Movie and Film Reviews (MFR) Uncategorized Movie Review of ‘Rewind This!’ (2013)

Movie Review of ‘Rewind This!’ (2013)

With DVD and Blu-ray discs being perceived as the norm for physical media in this day and age, and with media distribution gradually moving towards an all-digital delivery model, video cassettes have faded into obscurity, replaced with superior formats that have led to VHS being discontinued. But Rewind This! is not quite as dismissive towards the original home video format. Masterminded by Josh Johnson, this documentary concentrates on the collectors who take pride in their collection of VHS cassettes, hunting for obscure titles at flea markets and keeping their sense of nostalgia alive. But Rewind This! also offers far more than this, tracing the origins of VHS and examining both its cultural and historical impact, showing us how the media industry was changed forever with the ability to watch motion pictures at home.

Rewind This! introduces a number of eccentric VHS collectors, who maintain an extensive library of video cassettes despite the advent of streaming, downloading and disc-based media. They treat their purchases like collectible baseball cards, treasuring obscure titles that will probably never be transferred to a more stable medium. A segment of the documentary even reveals some of the most cherished possessions of the collectors, from the ridiculous (Corey Haim’s self-aggrandising video Me, Myself and I), the downright obscure (a Windows instructional video, starring Matthew Perry and Jennifer Aniston who play their Friends roles), the eccentric (Leslie Nielsen’s Bad Golf Made Easier), and the fucking weird (Bubba Smith’s workout video Until it Hurts, in which the hulking Smith says that he loves the viewer…). And to heighten the charm of the documentary, notable clips from some of these videos are shown.

While Johnson does not explain the mechanics behind VCRs, Rewind This! has a segment devoted to the genesis of VHS, recalling both its creation as well as its war against Betamax to become the dominant home video format. The overview of VHS’s history is also interspersed with ancient ads for VHS and Betamax, including a very amusing commercial featuring John Cleese interacting with a cat. Other topics include pan and scan, introduced because consumers felt duped if they saw black bars on the top and bottom of the screen, oblivious that they were actually seeing the most visual detail possible because of it. Rewind This! also reminds us of a time before the internet, when consumers could only choose to watch films based on the cover art, unable to check reviews on their smartphone. And because there was such a huge demand for VHS tapes in rental stores who wanted as many videos as possible, shelves were filled with the cheapest, most Z-grade titles imaginable (oftentimes shot on video), but said features still made bank thanks to their inventive box art. Indeed, these days we never see such ridiculously exciting video covers anymore.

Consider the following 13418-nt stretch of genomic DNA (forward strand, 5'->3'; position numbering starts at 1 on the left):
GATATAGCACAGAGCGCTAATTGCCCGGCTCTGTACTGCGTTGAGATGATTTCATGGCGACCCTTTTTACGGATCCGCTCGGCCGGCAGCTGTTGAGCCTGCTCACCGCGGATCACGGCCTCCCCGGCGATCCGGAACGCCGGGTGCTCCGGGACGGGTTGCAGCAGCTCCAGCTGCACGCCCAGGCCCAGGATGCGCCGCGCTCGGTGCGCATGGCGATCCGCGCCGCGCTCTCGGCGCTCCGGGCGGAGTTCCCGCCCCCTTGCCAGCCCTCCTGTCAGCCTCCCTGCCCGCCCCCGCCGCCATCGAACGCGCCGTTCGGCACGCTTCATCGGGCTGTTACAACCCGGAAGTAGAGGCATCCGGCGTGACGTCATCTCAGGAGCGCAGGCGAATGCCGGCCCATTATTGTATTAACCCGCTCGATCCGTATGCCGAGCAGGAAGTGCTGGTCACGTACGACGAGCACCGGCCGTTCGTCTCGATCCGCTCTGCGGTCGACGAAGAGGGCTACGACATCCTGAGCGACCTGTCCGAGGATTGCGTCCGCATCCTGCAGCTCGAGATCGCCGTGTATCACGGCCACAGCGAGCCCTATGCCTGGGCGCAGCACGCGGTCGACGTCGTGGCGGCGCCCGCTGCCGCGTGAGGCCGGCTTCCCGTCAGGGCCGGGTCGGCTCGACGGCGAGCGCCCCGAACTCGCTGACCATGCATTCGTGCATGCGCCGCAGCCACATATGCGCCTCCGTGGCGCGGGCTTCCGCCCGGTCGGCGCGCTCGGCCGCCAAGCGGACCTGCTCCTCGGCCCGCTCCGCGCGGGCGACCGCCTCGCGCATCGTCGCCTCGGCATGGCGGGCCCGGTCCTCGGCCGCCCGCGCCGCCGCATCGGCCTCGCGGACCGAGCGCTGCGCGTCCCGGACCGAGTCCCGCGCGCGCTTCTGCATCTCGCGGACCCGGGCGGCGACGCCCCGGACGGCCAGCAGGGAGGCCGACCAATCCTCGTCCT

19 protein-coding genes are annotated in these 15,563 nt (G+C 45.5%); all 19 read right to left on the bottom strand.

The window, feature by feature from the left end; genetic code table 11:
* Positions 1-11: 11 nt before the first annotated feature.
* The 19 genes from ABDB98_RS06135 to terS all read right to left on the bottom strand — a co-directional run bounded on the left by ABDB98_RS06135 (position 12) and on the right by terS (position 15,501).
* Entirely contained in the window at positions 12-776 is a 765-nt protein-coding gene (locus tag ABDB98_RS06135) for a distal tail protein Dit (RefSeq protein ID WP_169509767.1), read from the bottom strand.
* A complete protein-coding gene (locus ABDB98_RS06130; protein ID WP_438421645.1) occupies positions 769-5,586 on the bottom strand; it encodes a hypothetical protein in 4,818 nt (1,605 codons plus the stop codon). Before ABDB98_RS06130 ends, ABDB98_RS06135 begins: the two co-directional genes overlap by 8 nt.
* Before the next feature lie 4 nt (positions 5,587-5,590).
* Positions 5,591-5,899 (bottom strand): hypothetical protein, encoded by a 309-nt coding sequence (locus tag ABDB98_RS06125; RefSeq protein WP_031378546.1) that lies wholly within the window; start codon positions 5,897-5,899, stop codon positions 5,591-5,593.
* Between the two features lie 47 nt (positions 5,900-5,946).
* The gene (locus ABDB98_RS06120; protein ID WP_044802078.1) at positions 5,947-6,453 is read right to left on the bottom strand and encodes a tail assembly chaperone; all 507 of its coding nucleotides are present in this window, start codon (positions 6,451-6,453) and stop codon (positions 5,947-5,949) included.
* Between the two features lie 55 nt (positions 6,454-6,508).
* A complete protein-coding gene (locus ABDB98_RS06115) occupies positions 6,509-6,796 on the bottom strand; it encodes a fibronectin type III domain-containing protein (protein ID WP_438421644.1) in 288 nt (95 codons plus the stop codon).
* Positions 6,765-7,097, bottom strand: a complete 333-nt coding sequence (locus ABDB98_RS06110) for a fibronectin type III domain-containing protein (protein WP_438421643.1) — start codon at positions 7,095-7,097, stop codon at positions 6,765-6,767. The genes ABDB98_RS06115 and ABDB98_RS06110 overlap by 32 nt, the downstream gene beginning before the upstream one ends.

Johnson additionally gauges opinions on the current state of media distribution. The documentary doesn’t ignore the fact that a lot of people are simply not interested in a physical media collection, opting instead for streaming and downloading. One of the interviewees discusses the fact that the death of physical media will change the meaning of ownership forever, because companies will wind up controlling a consumer’s access to media. After all, even if one purchases a digital copy, it’s possible for film companies to remotely lock access to it.

The biggest success of Rewind This! is the way it affectionately reminds us of the VHS era. While we can be thankful for modern advances in home media technology that allow us to watch movies in perfect quality in our own living rooms, one is forced to ponder a simpler time. Rewind This! shows that there is still a market for VHS tapes today, mirroring the fact that vinyl records are still a hot cult item. Quality is not important to the collectors, but rather the nostalgic factor, as well as the fact that hundreds of movies will only exist on VHS as they cannot be transferred to a superior format. Many casual movie-watchers completely neglect these facets, but Rewind This! provides fascinating food for thought, and the uninformed should find it completely enthralling.

Rewind This! is an energetic documentary, briskly delivered and full of information. Momentum does flag from time to time, but otherwise there are very few missteps, and it manages to give each topic its due attention. It’s a delightful piece of work which educates and evokes nostalgia, and it deserves to be seen by a wide audience.

8.2/10

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